NEW YORK (TheStreet) -- Capital One Financial (COF) and two major trust banks were the leaders among large-cap bank stocks on Thursday, as improved economic numbers and a recent change in Federal Reserve stimulus policy continued to push long-term interest rates higher.
Shares of Capital One rose 0.7% to close at $75.88, while Northern Trust (NTRS) of Chicago was up 0.7% to $61.71 and State Street (STT) of Boston rose 0.7% to $72.73.
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Economists polled by Reuters on average had estimated last week's jobless claims number to come in at 335,000.
Despite being seasonally adjusted, unemployment numbers are typically volatile during the holiday season.
"The next 'clean' claims report won't be for weeks. But the underlying trend suggests job destruction continues to decline. This is a welcome step in the right direction and further reinforces the Fed's assessment of a stronger labor market," Sterne Agee chief economist Lindsey Piegza wrote in a note to clients Thursday.
Piegza was referring to the determination by the Federal Open Market Committee last week that U.S. economic indicators had improved sufficiently for the Federal Reserve's "QE3" purchases of long-term bonds to be lowered from a monthly pace of $85 billion to $75 billion. Long-term interest rates had already risen considerably as investors anticipated the Fed's eventual "tapering" of its balance sheet expansion, but rates have risen considerably over the past week.
The market yield for 10-year U.S. Treasury bonds rose by two basis points on Thursday to 3.00%. The 10-year yield has risen 11 basis points since Dec. 18, the day before the FOMC announced its Fed tapering decision. The 10-year yield was as low as 1.70% at the end of April.
Piegza was also impressed with the Census Bureau's report on Tuesday, when the agency said durable-goods orders for November rose 3.5% from the October, when they dipped 0.7% in part because of a two-week partial shutdown of the federal government. That second number was revised upward from the previous estimate of a 2.0% decline during October.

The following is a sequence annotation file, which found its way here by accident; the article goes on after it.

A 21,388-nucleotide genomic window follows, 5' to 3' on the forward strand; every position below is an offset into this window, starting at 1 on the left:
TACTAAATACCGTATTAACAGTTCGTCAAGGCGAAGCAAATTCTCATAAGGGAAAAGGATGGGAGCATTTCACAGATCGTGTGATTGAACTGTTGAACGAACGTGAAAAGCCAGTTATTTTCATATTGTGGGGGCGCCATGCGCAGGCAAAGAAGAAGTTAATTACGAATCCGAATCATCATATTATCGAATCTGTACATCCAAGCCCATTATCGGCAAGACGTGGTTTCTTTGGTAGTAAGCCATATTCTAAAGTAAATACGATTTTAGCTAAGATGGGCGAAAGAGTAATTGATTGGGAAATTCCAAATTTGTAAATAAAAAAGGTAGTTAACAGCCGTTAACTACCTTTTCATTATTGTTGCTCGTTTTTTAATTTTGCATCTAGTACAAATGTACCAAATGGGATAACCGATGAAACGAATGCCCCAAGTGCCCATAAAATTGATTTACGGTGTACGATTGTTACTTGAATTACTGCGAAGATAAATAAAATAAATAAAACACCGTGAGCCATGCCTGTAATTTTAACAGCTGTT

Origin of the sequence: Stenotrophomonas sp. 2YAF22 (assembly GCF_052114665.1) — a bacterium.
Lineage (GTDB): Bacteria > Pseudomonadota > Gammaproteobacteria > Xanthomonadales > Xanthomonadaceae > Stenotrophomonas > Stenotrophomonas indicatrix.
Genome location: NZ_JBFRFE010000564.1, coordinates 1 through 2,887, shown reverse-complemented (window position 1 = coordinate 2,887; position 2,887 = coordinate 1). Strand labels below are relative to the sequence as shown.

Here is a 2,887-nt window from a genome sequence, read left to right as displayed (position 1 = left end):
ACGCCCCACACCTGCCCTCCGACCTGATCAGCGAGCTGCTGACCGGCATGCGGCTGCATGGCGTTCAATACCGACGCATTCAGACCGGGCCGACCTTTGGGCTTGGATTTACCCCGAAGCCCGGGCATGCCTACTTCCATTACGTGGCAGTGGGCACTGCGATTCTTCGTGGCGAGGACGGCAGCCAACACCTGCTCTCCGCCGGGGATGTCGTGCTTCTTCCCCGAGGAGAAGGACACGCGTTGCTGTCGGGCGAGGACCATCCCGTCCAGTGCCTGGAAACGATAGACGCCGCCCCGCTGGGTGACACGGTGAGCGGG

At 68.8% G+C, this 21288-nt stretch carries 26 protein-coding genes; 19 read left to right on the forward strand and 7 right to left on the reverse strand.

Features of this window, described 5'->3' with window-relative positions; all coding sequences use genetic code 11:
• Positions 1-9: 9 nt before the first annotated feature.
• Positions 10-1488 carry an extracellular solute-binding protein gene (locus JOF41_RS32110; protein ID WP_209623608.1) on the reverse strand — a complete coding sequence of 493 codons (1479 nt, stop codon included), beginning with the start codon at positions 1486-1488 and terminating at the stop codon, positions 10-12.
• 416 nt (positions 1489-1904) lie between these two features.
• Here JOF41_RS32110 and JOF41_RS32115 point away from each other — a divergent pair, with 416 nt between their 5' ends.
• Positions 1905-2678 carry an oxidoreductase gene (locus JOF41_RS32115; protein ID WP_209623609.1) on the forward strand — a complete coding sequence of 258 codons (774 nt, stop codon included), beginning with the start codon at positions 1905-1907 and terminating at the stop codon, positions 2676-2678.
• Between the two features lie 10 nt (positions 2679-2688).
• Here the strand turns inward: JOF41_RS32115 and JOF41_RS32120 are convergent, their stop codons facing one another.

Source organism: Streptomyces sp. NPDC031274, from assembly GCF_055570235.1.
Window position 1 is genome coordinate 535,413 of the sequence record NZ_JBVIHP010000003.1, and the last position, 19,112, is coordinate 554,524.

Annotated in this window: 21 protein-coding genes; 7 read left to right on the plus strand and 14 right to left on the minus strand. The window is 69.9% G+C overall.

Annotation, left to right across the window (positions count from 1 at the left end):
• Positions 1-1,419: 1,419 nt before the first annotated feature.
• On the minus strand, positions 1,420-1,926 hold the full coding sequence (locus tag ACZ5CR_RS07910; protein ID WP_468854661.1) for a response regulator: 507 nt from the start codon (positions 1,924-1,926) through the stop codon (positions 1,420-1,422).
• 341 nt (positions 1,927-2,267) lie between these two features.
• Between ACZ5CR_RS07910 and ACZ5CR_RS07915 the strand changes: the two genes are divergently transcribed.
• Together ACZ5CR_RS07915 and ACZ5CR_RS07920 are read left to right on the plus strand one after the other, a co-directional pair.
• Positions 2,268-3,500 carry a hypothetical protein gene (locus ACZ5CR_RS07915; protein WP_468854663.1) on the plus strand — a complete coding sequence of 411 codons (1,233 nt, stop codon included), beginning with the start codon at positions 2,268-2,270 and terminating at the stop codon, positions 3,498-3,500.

"Most impressive, however, was the outsized rise in business investment," Piegza wrote. "Capital goods, ex defense, ex aircraft orders rose 4.5% in November after falling 0.7% the month prior. November's rise is the strongest monthly increase since January."
According to Piegza, "businesses have been sidelined for quite some time, hesitant to invest in equipment, structures and certainly employees. However, as certainty appears to have returned to Washington in terms of spending and tax policy, at least through 2015, businesses (and consumers) are beginning to loosen their purse strings, particularly amid improving global demand."
The KBW Bank Index (I:BKX) was up slightly to 69.13, with winners and loses roughly split.
While federal regulators finalized their regulations to implement the Volcker Rule on Dec. 10, the Volcker Rule saga appears far from being over.
The Volcker Rule bans "proprietary trading" by banks and was included in the Dodd-Frank banking reform legislation signed into law by President Obama in July 2010. Under the final set of regulations to implement Volcker, banks are banned from holding investments in "covered funds," which include collateralized debt obligations (CDOs) backed by trust preferred securities.
The American Bankers Association and several community banks filed suit on Tuesday seeking the suspension of the the "covered funds" portion of the rules, claiming over 275 banks would see "an estimated $600 million in capital... vanish overnight."
Zions Bancorporation (ZION) of Salt Lake City on Dec. 16 said it had determined that "substantially all" of its investments in CDOs backed by trust preferred securities would be disallowed under Volcker. The company said it would record a fourth-quarter other-than-temporary impairment charge of $629 million on the transfer of disallowed held-to-maturity securities to held-for-sale. The bank also said it had until July 21, 2015 to sell the trust preferred CDOs, "unless, upon application, the Federal Reserve grants extensions to July 21, 2017."
Federal bank regulators on Dec 19 released a FAQ Regarding Collateralized Debt Obligations Backed by Trust Preferred Securities under the Final Volcker Rule. In the FAQ, the regulators said banks could evaluate their CDOs backed by trust preferred securities to determine if they "could be restructured during the conformance period" to take advantage of "another exclusion or exemption under the Investment Company Act."
While restructuring their CDOs could eventually allow affected banks to avoid selling the banned investments, the bank regulators neglected to consider publicly traded banks' needs to follow generally accepted accounting principals when reporting their Dec. 31 financial condition. With Volcker unresolved, the publicly traded banks holding the CDOs in question are required by the Securities and Exchange Commission -- which requires GAAP reporting -- to move the CDOs to "held-for-sale," even if there's only a chance the securities may have to be sold. This will result in significant losses -- unanticipated by the banks and apparently unanticipated by tone-deaf bank regulators -- for many of the affected banks.
An ironic result of the Volcker Rule -- meant to curb perceived "excesses" of the largest U.S. banks -- could be the slipping of several community banks to "undercapitalized" status per regulations.
The federal regulators have until Monday to respond to the ABA's court complaint. A reasonable outcome would be for at least a short suspension of Volcker's rules on "covered funds," to enable the banks to avoid an artificial year-end deadline that the regulators created on Dec. 10.
The following chart shows this year's stock performance for Capital One, Northern Trust and State Street against the KBW Bank Index and the S&P 500:
data by YCharts